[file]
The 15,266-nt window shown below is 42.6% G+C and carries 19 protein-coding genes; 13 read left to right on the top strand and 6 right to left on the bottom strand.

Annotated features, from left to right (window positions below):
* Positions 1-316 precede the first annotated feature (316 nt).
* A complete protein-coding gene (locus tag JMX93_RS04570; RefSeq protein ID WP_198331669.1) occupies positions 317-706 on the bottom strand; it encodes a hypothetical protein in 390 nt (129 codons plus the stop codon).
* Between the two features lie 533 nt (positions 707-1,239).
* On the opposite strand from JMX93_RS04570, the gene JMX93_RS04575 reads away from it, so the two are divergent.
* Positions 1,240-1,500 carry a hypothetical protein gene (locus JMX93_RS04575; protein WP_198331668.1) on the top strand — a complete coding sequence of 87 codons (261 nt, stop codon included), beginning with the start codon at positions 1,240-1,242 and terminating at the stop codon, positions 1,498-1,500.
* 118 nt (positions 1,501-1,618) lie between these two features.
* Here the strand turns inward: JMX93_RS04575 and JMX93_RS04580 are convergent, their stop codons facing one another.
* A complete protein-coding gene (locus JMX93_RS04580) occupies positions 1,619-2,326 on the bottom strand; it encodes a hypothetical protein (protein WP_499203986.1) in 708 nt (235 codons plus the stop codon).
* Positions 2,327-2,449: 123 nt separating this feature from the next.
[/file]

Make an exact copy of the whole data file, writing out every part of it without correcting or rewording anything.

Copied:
The 15,266-nt window shown below is 42.6% G+C and carries 19 protein-coding genes; 13 read left to right on the top strand and 6 right to left on the bottom strand.

Annotated features, from left to right (window positions below):
* Positions 1-316 precede the first annotated feature (316 nt).
* A complete protein-coding gene (locus tag JMX93_RS04570; RefSeq protein ID WP_198331669.1) occupies positions 317-706 on the bottom strand; it encodes a hypothetical protein in 390 nt (129 codons plus the stop codon).
* Between the two features lie 533 nt (positions 707-1,239).
* On the opposite strand from JMX93_RS04570, the gene JMX93_RS04575 reads away from it, so the two are divergent.
* Positions 1,240-1,500 carry a hypothetical protein gene (locus JMX93_RS04575; protein WP_198331668.1) on the top strand — a complete coding sequence of 87 codons (261 nt, stop codon included), beginning with the start codon at positions 1,240-1,242 and terminating at the stop codon, positions 1,498-1,500.
* 118 nt (positions 1,501-1,618) lie between these two features.
* Here the strand turns inward: JMX93_RS04575 and JMX93_RS04580 are convergent, their stop codons facing one another.
* A complete protein-coding gene (locus JMX93_RS04580) occupies positions 1,619-2,326 on the bottom strand; it encodes a hypothetical protein (protein WP_499203986.1) in 708 nt (235 codons plus the stop codon).
* Positions 2,327-2,449: 123 nt separating this feature from the next.